Timing is Everything!

clockIn 1923, a silent film titled Safety Last! was released.  Although this film is rarely seen or even discussed anymore, it is still considered one of the top 100 films ever created by the American Film Institute.  In it was a scene where a young child, played by Harold Lloyd, is seen dangling from the arm of an oversized clock hanging from the top of a very tall building. This film is in copyright until 2018 – although ironically if the film were released in 1922, it would be out of copyright protection and would now be considered in the public domain.

In movies such as Hugo and Back to Future, we see similar scenes.  In Hugo, we see a scene where Asa Butterfield is hanging on for dear life from the hands of a giant clock up high in the air.  Similarly, in Back to the Future, it’s Christopher Lloyd who has holding on to the hands of a giant clock up high on a bell tower.  In both movies, the creators asked for, and were granted, permission to use scenes that very closely resembled in the one in Safety Last!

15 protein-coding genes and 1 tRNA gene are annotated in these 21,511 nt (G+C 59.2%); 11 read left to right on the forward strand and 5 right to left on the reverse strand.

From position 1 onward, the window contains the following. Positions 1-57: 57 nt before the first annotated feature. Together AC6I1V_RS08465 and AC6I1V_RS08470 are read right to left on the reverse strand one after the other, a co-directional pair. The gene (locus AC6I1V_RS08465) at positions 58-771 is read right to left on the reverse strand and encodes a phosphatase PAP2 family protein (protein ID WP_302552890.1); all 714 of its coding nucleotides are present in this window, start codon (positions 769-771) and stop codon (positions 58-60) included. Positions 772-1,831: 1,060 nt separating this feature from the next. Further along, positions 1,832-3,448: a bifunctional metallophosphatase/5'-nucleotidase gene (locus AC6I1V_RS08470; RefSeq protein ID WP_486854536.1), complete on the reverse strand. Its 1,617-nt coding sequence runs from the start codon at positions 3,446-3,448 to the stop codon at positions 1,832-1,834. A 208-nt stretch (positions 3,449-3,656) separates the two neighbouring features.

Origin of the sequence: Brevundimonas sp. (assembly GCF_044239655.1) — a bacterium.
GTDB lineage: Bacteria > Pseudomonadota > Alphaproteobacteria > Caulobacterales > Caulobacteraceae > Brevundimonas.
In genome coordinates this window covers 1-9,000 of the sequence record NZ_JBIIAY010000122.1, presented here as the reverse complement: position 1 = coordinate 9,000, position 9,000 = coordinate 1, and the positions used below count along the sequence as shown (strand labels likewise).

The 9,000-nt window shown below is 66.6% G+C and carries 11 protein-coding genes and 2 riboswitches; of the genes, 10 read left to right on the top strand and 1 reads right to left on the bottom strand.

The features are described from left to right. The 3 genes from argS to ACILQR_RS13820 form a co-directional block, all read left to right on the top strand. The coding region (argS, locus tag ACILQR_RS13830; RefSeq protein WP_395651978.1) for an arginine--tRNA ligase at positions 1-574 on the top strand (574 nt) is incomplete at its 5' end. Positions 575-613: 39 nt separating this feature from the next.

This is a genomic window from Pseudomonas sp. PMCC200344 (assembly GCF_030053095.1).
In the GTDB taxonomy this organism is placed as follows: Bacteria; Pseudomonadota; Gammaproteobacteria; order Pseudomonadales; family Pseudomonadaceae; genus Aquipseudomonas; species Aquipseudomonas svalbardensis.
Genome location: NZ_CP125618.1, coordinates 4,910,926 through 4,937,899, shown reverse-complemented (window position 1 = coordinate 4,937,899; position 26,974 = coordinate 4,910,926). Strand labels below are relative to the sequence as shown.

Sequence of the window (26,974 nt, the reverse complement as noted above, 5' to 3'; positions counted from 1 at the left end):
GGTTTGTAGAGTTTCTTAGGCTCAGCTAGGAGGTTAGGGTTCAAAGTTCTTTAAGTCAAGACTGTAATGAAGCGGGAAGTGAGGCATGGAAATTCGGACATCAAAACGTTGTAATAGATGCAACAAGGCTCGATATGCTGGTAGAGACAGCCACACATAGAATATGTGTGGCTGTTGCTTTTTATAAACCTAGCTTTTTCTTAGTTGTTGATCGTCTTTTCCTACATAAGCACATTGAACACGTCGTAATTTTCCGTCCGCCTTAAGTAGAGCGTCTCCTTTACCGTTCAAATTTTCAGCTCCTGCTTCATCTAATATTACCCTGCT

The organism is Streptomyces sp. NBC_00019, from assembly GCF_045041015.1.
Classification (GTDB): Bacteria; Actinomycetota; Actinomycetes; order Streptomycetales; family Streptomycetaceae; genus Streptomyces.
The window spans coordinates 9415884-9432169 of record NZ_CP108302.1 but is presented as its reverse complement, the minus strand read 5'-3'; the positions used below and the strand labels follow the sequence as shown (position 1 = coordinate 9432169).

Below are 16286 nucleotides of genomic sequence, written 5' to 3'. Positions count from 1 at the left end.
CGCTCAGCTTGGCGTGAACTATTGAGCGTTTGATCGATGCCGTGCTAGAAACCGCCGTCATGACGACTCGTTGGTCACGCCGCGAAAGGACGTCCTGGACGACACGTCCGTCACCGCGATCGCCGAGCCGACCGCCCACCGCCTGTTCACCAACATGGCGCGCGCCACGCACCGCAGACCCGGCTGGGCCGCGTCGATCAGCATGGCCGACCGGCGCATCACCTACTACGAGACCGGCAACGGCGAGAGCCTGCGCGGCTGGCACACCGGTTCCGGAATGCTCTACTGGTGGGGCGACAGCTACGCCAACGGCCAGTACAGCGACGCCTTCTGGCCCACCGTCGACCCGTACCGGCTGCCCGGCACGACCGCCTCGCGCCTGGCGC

Harold Lloyd Entertainment is the copyright holder of Safety Last!.  On March 6, 2013, HLE filed suit alleging copyright infringement.  The defendant in this suit is Cupecoy, a company that sells home decorations, accessories for the home and gifts.  Cupecoy recently came out with an advertising campaign featuring a man hanging from the minute-hand of an oversized wall clock.  Harold Lloyd Entertainment states that the Cupecoy advertisement is too similar to the scene in Safety Last! and that willful and deliberate copyright infringement is taking place.

HLE specifically alleges that not only does the advertisement copy the movie scene by using the same type of “dangling from a clock” pose, but that the individual in the advertisement is dressed the same as Harold Lloyd and has the same body posture, where the knees are bent in a similar manner and the legs are spread in the similar manner.

In the lawsuit, HLE states, “For good and valuable consideration, HLE has selectively licensed the iconic image of Harold Lloyd hanging from the clock, and derivatives thereof.” They go on to state that if one image was superimposed upon the other, it would prove without a doubt that the advertisement “simply and directly traced from the iconic image of Lloyd.”

HLE is seeking injunction relief as well as damages from Cupecoy.

Note: , Widerman & Malek is an intellectual property law firm based in Brevard County Florida and serves clients all over the United States as well as all over the world. All rights reserved.

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